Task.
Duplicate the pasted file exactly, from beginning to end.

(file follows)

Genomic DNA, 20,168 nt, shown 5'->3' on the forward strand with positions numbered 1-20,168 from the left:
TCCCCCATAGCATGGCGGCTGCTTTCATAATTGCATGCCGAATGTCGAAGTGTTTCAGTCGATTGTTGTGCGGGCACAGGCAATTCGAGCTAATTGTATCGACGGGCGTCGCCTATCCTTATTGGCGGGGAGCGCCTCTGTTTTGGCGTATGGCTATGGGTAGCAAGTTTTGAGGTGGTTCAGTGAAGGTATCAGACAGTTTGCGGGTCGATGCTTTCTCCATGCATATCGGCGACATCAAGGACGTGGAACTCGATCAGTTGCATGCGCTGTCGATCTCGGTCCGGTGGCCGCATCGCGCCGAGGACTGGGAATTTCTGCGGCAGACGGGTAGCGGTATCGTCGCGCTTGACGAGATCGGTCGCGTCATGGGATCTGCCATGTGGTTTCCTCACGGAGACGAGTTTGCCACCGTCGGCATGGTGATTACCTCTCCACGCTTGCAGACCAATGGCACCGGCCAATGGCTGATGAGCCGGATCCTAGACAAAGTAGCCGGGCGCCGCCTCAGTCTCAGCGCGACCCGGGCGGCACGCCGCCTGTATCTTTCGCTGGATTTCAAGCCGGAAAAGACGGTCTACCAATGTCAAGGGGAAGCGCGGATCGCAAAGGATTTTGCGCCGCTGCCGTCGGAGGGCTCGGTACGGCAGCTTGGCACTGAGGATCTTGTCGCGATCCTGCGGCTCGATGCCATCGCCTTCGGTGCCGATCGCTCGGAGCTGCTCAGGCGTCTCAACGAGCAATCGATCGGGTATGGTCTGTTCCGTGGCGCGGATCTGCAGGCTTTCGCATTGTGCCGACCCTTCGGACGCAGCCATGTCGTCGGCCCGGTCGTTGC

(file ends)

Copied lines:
Genomic DNA, 20,168 nt, shown 5'->3' on the forward strand with positions numbered 1-20,168 from the left:
TCCCCCATAGCATGGCGGCTGCTTTCATAATTGCATGCCGAATGTCGAAGTGTTTCAGTCGATTGTTGTGCGGGCACAGGCAATTCGAGCTAATTGTATCGACGGGCGTCGCCTATCCTTATTGGCGGGGAGCGCCTCTGTTTTGGCGTATGGCTATGGGTAGCAAGTTTTGAGGTGGTTCAGTGAAGGTATCAGACAGTTTGCGGGTCGATGCTTTCTCCATGCATATCGGCGACATCAAGGACGTGGAACTCGATCAGTTGCATGCGCTGTCGATCTCGGTCCGGTGGCCGCATCGCGCCGAGGACTGGGAATTTCTGCGGCAGACGGGTAGCGGTATCGTCGCGCTTGACGAGATCGGTCGCGTCATGGGATCTGCCATGTGGTTTCCTCACGGAGACGAGTTTGCCACCGTCGGCATGGTGATTACCTCTCCACGCTTGCAGACCAATGGCACCGGCCAATGGCTGATGAGCCGGATCCTAGACAAAGTAGCCGGGCGCCGCCTCAGTCTCAGCGCGACCCGGGCGGCACGCCGCCTGTATCTTTCGCTGGATTTCAAGCCGGAAAAGACGGTCTACCAATGTCAAGGGGAAGCGCGGATCGCAAAGGATTTTGCGCCGCTGCCGTCGGAGGGCTCGGTACGGCAGCTTGGCACTGAGGATCTTGTCGCGATCCTGCGGCTCGATGCCATCGCCTTCGGTGCCGATCGCTCGGAGCTGCTCAGGCGTCTCAACGAGCAATCGATCGGGTATGGTCTGTTCCGTGGCGCGGATCTGCAGGCTTTCGCATTGTGCCGACCCTTCGGACGCAGCCATGTCGTCGGCCCGGTCGTTGC